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Tidbits – Apr4 2024 – Reader Comments: Demand Ceasefire, Stop Killing Civilians; Israelis Threatened by Ceasefire?; Worse Than Dobbs?; the Black Scholar Journal: Legacies, Futures of Black Radicalism-Apr 6&7; Celebrating Pittsburgh’s Anne Feeney-May1

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Reader Comments: Demand Ceasefire, Stop Killing Civilians; Why Do Israelis Feel So Threatened by Ceasefire?; Worse Than Dobbs?; The Black Scholar Journal: Legacies and Futures of Black Radicalism-Apr 6 & 7; Celebrating Pittsburgh’s Anne Feeney-May 1

Angela Davis: Standing With Palestinians

Angela Y. Davis Hammer & Hope
Reflecting on the past 60 years. "This is the first time in my own political memory that the Palestine solidarity movement is experiencing such broad support both throughout the U.S. and all over the world."

There Were Lynchings in the North, Too

James Barron New York Times
An NYU project examines the history of lynching's after the Civil War, including one in New York State. Billie Holiday sang a disturbing ballad called “Strange Fruit” for the first time in 1939, referred to lynching's in the South, and also the North

poetry

Salaria Kea

Peter Neil Carroll Sketches From Spain: Homage to the Abraham Lincoln Brigade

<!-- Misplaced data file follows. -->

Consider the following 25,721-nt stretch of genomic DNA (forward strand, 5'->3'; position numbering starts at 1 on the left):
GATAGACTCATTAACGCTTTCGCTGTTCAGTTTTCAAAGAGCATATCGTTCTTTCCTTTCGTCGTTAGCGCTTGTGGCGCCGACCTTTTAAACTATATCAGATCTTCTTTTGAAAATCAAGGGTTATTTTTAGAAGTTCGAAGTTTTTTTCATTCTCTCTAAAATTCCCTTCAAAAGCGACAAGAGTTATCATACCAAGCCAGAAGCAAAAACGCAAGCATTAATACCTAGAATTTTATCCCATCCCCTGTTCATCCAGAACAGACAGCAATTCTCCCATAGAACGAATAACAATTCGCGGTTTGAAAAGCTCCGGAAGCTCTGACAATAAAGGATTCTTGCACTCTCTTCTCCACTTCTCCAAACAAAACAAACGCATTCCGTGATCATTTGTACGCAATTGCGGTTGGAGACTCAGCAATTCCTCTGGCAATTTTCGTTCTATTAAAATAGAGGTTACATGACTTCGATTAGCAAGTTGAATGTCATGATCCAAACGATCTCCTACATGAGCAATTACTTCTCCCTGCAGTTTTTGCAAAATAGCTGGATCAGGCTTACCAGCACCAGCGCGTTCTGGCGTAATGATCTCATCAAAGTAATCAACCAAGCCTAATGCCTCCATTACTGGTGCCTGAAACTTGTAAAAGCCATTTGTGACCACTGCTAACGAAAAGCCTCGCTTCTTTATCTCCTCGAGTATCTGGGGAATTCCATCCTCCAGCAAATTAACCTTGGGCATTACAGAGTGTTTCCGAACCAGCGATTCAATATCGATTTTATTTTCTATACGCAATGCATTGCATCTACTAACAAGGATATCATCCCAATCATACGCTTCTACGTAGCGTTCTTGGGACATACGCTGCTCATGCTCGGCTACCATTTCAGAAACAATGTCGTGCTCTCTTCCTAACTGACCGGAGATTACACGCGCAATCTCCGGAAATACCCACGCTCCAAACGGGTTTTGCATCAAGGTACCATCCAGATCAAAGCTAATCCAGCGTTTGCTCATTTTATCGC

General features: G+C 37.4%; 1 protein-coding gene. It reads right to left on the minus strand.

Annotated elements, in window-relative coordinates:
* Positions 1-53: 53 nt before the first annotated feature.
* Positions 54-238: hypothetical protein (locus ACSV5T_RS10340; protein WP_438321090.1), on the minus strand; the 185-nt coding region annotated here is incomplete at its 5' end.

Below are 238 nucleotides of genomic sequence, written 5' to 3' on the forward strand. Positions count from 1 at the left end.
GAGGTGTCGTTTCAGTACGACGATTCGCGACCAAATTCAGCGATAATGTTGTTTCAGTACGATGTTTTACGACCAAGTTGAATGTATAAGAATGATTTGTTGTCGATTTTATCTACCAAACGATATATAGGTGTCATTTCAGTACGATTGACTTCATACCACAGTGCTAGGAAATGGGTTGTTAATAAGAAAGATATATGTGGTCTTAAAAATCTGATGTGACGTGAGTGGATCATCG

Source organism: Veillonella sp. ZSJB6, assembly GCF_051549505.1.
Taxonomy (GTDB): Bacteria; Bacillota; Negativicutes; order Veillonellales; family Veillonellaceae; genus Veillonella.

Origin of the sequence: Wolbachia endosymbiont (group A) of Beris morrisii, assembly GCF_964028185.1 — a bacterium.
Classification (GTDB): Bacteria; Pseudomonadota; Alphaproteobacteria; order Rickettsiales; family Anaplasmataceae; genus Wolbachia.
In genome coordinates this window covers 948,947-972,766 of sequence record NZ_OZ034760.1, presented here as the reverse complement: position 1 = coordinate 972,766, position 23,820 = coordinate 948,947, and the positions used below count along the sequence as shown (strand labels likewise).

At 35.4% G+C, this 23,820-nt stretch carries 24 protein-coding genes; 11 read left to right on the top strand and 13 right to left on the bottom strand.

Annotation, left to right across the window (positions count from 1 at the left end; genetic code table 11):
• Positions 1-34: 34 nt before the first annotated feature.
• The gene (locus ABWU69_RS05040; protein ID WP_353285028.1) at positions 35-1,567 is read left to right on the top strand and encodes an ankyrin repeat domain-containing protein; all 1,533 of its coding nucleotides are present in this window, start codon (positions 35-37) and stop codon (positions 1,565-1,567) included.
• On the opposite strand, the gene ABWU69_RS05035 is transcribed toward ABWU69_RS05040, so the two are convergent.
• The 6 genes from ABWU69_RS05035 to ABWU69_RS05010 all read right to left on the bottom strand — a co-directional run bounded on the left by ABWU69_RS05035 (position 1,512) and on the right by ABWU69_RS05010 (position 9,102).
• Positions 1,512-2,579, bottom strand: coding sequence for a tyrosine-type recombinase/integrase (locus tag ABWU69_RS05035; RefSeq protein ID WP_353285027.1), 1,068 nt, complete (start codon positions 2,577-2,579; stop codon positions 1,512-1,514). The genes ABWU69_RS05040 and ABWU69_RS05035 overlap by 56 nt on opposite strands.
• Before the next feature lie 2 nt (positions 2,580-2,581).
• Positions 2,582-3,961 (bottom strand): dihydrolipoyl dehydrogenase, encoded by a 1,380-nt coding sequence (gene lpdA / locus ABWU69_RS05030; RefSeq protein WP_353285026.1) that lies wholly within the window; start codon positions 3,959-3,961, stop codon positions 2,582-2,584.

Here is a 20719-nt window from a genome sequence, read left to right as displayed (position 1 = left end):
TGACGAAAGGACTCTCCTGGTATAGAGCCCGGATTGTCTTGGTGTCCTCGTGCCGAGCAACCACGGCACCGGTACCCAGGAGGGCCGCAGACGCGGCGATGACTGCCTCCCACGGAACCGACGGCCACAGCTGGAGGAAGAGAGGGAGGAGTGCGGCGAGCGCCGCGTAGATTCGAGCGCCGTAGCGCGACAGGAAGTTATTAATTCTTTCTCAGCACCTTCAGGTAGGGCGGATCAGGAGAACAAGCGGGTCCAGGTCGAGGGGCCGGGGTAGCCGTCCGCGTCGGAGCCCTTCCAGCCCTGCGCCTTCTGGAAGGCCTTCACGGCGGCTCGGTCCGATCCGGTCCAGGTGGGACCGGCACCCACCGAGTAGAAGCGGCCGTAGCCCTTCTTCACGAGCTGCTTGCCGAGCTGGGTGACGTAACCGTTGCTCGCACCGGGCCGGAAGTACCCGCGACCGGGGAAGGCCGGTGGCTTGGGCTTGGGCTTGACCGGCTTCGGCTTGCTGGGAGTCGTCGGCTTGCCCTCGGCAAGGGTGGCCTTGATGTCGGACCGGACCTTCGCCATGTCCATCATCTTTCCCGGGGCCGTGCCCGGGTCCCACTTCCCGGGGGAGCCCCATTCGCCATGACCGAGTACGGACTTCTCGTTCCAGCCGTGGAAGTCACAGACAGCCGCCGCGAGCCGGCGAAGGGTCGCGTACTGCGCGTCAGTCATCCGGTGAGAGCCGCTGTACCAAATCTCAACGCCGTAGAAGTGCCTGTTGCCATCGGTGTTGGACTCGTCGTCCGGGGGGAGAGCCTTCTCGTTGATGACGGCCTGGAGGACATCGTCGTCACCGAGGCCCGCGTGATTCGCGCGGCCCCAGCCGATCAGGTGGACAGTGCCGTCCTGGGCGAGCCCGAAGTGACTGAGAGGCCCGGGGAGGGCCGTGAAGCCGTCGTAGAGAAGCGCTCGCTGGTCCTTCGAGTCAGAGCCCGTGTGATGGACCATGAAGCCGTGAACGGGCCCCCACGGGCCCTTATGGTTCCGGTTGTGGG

The only African American woman to serve in the Spanish Civil War, nurse Salaria Kea fought racism all of her life.

The Scary Third Meaning of Freedom

Felicia Wong, Michael Tomasky, Jefferson Cowie The New Republic
Pulitzer Prize–winning historian Jefferson Cowie on the deep, twisted roots of American oppression

Martin Luther King – a Video Selection 1954 – 1968

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Martin Luther King's speeches from 1954's Montgomery Bus Boycott to the 1968 Memphis Sanitation Strike. Compiled by Abdul Alkalimat, Prof Emeritus Dept of African American Studies and School of Information Sciences, Univ of Illinois, Urbana-Champaign

How the UAW Broke Ford’s Stranglehold Over Black Detroit

Paul Prescod Jacobin
In the early 1900s, Ford Motor Company commanded strong loyalty from Detroit’s black workers. But the United Auto Workers broke Ford’s stranglehold through patient organizing, cementing an alliance that would bear fruit for decades.

Our Supposedly Glorious Past Existed Only for Some

Esau McCaulley New York Times
Where can African Americans find this lost golden age? Do we discover it during the first centuries of the Republic when slavery was the law of the land? Do we fast forward to the Red Summer, Jim Crow laws, “strange fruit” hanging from poplar trees?
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